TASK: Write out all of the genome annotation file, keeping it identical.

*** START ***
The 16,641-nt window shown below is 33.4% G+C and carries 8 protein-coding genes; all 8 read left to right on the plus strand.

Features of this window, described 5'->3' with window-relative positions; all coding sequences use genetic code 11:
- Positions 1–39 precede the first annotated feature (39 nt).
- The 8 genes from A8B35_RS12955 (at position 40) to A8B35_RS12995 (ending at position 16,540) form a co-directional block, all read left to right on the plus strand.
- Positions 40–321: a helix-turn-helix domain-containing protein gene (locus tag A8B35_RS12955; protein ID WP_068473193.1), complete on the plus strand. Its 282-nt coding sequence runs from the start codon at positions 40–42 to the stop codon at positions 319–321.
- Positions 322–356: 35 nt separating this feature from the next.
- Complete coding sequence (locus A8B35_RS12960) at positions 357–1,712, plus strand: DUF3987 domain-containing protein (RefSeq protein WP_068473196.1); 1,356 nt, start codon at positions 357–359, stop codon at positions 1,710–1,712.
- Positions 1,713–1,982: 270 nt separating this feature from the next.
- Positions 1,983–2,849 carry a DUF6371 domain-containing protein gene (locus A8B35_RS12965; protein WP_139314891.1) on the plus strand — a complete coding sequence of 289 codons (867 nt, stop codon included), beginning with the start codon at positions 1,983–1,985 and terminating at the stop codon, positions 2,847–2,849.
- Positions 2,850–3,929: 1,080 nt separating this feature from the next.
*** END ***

The 16,641-nt window shown below is 33.4% G+C and carries 8 protein-coding genes; all 8 read left to right on the plus strand.

Features of this window, described 5'->3' with window-relative positions; all coding sequences use genetic code 11:
- Positions 1–39 precede the first annotated feature (39 nt).
- The 8 genes from A8B35_RS12955 (at position 40) to A8B35_RS12995 (ending at position 16,540) form a co-directional block, all read left to right on the plus strand.
- Positions 40–321: a helix-turn-helix domain-containing protein gene (locus tag A8B35_RS12955; protein ID WP_068473193.1), complete on the plus strand. Its 282-nt coding sequence runs from the start codon at positions 40–42 to the stop codon at positions 319–321.
- Positions 322–356: 35 nt separating this feature from the next.
- Complete coding sequence (locus A8B35_RS12960) at positions 357–1,712, plus strand: DUF3987 domain-containing protein (RefSeq protein WP_068473196.1); 1,356 nt, start codon at positions 357–359, stop codon at positions 1,710–1,712.
- Positions 1,713–1,982: 270 nt separating this feature from the next.
- Positions 1,983–2,849 carry a DUF6371 domain-containing protein gene (locus A8B35_RS12965; protein WP_139314891.1) on the plus strand — a complete coding sequence of 289 codons (867 nt, stop codon included), beginning with the start codon at positions 1,983–1,985 and terminating at the stop codon, positions 2,847–2,849.
- Positions 2,850–3,929: 1,080 nt separating this feature from the next.